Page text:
Essential Skills in Family Therapy, Second Edition : From the First Interview to Terminationby Patterson, JoEllen; Williams, Lee; Edwards, Todd M.; Chamow, Larry; Grauf-Grounds, Claudia; Sprenkle, Douglas H.
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JoEllen Patterson, PhD, is Professor of Marital and Family Therapy at the University of San Diego and Associate Clinical Professor in the Department of Family and Preventive Medicine and the Department of Psychiatry at the University of California, San Diego.
Lee Williams, PhD, is Professor of Marital and Family Therapy at the University of San Diego and does couple therapy with veterans at the VA San Diego Medical Center.
Todd M. Edwards, PhD, is Associate Professor and Director of the Marital and Family Therapy Program at the University of San Diego and Assistant Clinical Professor in the Department of Family and Preventive Medicine at the University of California, San Diego.
Larry Chamow, PhD, is Clinical Professor of Marital and Family Therapy at the University of San Diego and is in full-time private practice at the Pacific Family Institute in Carlsbad, California.
Claudia Grauf-Grounds, PhD, is Professor and Chair of Marriage and Family Therapy at Seattle Pacific University and a clinical faculty member at the University of Washington School of Medicine.
Table of Contents
|The Beginning Family Therapist: Taking On the Challenge||p. 1|
|Getting Started||p. 4|
|Managing Anxiety and Issues of Confidence||p. 4|
|Stages of Therapist Development||p. 6|
|Obsessing about Clinical Work||p. 9|
|Dealing with Burnout||p. 9|
|The Big Picture||p. 11|
|Before the Initial Interview||p. 13|
|Dealing with Families' Expectations and Anxieties about Therapy||p. 13|
|Suggestions for Initial Contact with the Client||p. 15|
|What Information Should Be Obtained?||p. 17|
|Who Should Come to Therapy?||p. 18|
|Initial Hypothesizing||p. 21|
|The Initial Interview||p. 24|
|Stages of the Initial Interview||p. 24|
|Developing a Connection: How to Join with Clients||p. 25|
|Handling Administrative Issues||p. 27|
|Defining Client Expectations for Therapy||p. 31|
|Building Motivation||p. 36|
|Establishing Credibility||p. 38|
|Conclusion: The First Session and Beyond||p. 41|
|Guidelines for Conducting Assessment||p. 42|
|Initial Assessment||p. 43|
|Potential Issues of Harm||p. 46|
|Assessing for Substance Abuse||p. 55|
|Assessing for Biological and Neurological Factors||p. 58|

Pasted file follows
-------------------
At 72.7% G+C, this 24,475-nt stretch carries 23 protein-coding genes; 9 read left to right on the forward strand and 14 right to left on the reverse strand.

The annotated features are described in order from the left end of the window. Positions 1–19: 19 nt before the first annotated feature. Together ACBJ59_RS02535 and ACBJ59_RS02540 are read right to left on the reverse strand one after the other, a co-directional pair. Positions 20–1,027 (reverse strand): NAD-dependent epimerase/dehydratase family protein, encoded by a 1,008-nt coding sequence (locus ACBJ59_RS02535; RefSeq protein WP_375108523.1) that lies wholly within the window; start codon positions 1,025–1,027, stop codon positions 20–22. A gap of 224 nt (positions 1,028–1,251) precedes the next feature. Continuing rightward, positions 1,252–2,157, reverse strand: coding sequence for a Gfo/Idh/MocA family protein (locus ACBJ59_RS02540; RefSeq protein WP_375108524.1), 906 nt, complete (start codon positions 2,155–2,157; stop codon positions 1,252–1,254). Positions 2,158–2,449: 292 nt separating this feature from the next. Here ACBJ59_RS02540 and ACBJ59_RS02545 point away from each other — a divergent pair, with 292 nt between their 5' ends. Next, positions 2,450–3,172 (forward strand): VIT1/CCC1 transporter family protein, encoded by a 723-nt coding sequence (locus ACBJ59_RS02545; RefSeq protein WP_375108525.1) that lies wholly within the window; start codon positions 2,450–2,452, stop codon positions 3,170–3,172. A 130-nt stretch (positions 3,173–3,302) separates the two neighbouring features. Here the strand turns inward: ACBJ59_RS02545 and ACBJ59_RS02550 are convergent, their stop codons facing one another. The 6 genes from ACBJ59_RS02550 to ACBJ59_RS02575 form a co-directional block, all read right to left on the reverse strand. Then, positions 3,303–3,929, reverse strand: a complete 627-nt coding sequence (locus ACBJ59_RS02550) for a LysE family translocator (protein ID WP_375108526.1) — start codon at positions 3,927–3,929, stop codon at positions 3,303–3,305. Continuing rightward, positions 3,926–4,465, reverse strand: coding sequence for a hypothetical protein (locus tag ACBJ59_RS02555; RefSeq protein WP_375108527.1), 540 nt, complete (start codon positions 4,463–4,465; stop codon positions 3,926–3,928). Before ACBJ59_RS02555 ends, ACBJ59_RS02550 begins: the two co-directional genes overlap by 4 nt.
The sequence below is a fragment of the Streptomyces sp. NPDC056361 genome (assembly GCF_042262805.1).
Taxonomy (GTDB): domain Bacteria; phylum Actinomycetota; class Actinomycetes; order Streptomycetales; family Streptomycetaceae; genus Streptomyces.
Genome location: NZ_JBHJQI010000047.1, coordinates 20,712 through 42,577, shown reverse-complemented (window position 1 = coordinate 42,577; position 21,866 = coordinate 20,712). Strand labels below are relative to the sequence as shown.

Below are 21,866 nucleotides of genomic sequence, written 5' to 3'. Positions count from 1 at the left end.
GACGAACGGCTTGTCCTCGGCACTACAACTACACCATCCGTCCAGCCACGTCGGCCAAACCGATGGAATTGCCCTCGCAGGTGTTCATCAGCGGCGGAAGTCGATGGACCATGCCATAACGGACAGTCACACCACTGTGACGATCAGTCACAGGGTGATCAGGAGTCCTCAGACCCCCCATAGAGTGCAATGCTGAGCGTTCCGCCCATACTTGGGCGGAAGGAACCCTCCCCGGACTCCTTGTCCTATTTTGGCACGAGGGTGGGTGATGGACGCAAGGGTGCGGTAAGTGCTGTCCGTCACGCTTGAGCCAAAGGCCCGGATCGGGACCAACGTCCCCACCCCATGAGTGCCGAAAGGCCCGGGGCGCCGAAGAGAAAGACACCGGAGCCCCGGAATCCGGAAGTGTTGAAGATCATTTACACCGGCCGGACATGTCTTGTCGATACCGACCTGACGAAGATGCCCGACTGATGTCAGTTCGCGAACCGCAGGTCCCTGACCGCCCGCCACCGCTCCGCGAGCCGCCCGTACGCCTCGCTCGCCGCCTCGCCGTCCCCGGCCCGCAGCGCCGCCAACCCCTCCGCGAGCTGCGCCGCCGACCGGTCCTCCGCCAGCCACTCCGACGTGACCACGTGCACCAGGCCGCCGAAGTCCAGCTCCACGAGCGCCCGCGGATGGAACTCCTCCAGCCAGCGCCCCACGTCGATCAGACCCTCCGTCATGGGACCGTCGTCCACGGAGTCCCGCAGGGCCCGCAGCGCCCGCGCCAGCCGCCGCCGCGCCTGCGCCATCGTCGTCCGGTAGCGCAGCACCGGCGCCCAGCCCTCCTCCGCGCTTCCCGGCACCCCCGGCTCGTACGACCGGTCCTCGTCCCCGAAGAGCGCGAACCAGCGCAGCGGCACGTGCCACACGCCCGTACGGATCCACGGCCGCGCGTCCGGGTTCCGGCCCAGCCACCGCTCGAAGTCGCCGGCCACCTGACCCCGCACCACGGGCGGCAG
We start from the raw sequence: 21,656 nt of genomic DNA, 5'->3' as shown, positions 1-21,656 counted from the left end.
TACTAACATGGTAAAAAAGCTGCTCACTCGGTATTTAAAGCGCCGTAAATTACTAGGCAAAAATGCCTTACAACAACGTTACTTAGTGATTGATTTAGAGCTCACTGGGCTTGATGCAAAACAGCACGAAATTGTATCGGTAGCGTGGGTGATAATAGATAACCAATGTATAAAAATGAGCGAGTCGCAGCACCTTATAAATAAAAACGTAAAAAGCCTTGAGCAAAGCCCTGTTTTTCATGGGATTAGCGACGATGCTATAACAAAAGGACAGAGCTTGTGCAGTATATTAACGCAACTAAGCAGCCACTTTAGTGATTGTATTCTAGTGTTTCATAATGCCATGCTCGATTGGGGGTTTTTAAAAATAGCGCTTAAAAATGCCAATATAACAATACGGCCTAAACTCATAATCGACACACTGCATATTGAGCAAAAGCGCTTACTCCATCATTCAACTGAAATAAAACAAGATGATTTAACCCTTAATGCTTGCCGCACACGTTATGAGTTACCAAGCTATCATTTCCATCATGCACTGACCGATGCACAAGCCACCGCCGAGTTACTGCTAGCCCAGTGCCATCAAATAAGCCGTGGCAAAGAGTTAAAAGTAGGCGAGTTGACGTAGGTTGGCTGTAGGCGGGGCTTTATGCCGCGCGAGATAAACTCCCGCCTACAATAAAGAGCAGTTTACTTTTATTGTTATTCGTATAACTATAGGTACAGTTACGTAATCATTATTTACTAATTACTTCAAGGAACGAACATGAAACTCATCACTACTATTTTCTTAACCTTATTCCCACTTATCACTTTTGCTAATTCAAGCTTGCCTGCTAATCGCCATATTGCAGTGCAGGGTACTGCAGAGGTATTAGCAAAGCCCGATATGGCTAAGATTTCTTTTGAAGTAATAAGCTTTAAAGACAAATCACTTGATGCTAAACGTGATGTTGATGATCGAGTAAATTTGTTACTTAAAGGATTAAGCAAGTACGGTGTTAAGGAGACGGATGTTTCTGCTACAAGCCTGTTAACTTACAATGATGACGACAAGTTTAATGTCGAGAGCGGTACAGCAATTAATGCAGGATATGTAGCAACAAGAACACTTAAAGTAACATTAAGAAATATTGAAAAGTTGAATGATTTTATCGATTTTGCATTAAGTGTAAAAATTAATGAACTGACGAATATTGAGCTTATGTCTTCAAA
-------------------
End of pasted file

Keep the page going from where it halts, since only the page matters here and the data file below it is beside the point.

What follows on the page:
|General Psychosocial Assessment||p. 63|
|Developing a Treatment Focus||p. 77|
|Developing a Treatment Plan||p. 78|
|A Sample Treatment Plan||p. 100|
|Variables That Impact Treatment||p. 103|
|Basic Treatment Skills and Interventions||p. 105|
|The Rush to Intervention versus Developing a Relationship||p. 105|
|Basic Counseling Skills||p. 108|
|Interventions Unique to the Systemic Family Therapist||p. 119|
|Becoming More Sophisticated in Using Interventions||p. 122|
|Working with Families and Children||p. 125|
|Assessment of Child and Adolescent Disorders||p. 126|
|Family Interventions When Children Are the Clients||p. 128|
|The Family Life Cycle Revisited||p. 134|
|Variations in Family Development||p. 151|
|Working with Couples||p. 160|
|Keys to Providing Solid Couple Therapy||p. 161|
|Special Topics||p. 173|
|When Couple Therapy Might Not Work||p. 182|
|When a Family Member Has a Mental Illness||p. 184|
|Individual and Family Concepts||p. 184|
|Individual Diagnosis in a Family Context||p. 187|
|Alcoholism and Drug Abuse||p. 204|
|Impulse Control Disorders||p. 209|
|Getting Unstuck in Therapy||p. 217|
|Understanding Clients' Ambivalence about Change||p. 218|
|The Therapist's Reluctance to Intervene||p. 219|
|Therapist-Client Agenda and Timing Mismatch||p. 220|
|Therapists' Lack of Theoretical Clarity||p. 222|
|Self-Supervision Questions||p. 225|
|Doing a Literature Search||p. 226|
|Dealing with Cancellations and No-Shows||p. 229|
|Difficulty Getting Other Family Members to Therapy||p. 231|
|Handling Secrets||p. 232|
|How Agencies Contribute to Being Stuck||p. 233|
|Countertransference: How Therapist Issues Interfere||p. 236|
|Dealing with Clients We Dislike||p. 238|
|Conclusion: A Final Reminder||p. 240|
|Mutual Terminations||p. 242|
|Therapist Terminations||p. 246|
|Client Terminations||p. 249|
|Family Therapy in the Future: Pertinent Issues for Beginning Clinicians||p. 251|
|Healthcare Reform: Implications for You and Your Clients||p. 252|
|Emerging Trends in Treatment||p. 256|
|The Personal and Professional Journey of Being a Therapist||p. 262|
|Table of Contents provided by Ingram. All Rights Reserved.|